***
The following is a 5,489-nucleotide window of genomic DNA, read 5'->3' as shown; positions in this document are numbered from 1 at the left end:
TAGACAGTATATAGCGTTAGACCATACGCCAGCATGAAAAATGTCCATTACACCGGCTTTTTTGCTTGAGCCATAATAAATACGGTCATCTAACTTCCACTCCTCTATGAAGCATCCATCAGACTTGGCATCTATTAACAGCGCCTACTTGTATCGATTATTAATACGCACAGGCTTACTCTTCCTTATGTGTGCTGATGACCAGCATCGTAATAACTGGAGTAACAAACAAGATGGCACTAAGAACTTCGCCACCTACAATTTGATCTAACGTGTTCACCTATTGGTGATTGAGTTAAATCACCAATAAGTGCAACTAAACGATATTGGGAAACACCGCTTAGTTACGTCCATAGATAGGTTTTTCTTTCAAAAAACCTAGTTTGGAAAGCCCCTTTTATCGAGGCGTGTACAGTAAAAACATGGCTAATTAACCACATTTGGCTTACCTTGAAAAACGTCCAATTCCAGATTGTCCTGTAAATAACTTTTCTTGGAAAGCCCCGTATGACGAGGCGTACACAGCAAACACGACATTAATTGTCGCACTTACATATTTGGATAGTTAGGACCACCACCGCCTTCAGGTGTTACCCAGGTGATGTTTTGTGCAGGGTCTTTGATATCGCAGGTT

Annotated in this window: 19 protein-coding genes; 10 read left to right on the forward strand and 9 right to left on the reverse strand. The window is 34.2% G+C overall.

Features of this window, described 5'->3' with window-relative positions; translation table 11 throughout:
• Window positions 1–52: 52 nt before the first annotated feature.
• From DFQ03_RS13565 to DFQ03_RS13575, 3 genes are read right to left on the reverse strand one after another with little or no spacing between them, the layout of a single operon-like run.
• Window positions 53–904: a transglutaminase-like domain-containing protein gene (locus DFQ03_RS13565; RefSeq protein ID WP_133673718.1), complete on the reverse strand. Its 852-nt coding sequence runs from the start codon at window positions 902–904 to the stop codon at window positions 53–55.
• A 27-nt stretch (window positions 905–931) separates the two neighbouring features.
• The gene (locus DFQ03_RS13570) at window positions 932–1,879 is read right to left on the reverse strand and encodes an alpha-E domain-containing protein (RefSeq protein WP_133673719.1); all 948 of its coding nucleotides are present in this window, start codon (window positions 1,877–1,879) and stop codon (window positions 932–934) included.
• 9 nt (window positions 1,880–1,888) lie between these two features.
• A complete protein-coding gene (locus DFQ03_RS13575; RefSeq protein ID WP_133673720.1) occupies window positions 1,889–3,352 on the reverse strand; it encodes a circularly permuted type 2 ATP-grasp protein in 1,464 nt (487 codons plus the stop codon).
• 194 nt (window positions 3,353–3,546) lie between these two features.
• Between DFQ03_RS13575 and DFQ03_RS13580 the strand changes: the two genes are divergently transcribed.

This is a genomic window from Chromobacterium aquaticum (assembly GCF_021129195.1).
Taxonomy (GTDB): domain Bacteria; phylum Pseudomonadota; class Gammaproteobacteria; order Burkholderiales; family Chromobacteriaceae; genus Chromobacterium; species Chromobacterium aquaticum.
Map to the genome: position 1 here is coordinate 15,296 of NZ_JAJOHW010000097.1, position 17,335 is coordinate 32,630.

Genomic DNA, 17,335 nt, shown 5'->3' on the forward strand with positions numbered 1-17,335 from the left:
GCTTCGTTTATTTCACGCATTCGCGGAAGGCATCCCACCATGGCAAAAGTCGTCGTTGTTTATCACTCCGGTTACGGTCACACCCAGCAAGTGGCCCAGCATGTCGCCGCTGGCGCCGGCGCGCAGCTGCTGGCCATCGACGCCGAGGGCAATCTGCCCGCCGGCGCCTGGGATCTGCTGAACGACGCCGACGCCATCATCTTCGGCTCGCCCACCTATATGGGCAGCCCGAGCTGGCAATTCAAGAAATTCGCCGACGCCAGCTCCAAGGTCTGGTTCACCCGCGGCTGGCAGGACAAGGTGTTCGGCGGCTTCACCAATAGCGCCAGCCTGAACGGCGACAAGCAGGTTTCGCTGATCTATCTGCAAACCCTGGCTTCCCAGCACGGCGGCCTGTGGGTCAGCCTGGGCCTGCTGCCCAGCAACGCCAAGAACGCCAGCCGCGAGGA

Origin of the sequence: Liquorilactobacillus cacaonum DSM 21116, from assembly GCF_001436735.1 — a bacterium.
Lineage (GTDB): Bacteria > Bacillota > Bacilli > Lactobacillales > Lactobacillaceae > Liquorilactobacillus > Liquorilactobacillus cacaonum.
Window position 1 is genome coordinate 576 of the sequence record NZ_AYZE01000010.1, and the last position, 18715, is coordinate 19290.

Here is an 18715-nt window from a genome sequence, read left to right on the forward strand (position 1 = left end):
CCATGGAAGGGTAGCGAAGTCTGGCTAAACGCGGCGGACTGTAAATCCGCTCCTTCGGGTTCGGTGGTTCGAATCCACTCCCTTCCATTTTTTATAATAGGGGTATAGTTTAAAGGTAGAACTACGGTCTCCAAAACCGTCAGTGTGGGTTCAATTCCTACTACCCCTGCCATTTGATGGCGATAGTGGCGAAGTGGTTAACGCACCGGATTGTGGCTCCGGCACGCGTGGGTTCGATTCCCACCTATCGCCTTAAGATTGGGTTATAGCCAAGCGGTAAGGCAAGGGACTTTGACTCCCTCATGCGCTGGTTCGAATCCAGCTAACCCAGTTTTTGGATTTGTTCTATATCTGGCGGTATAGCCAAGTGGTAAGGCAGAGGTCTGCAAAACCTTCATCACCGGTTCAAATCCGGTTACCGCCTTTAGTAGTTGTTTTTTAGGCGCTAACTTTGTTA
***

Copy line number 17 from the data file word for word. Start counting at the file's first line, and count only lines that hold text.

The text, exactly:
Genomic DNA, 17,335 nt, shown 5'->3' on the forward strand with positions numbered 1-17,335 from the left: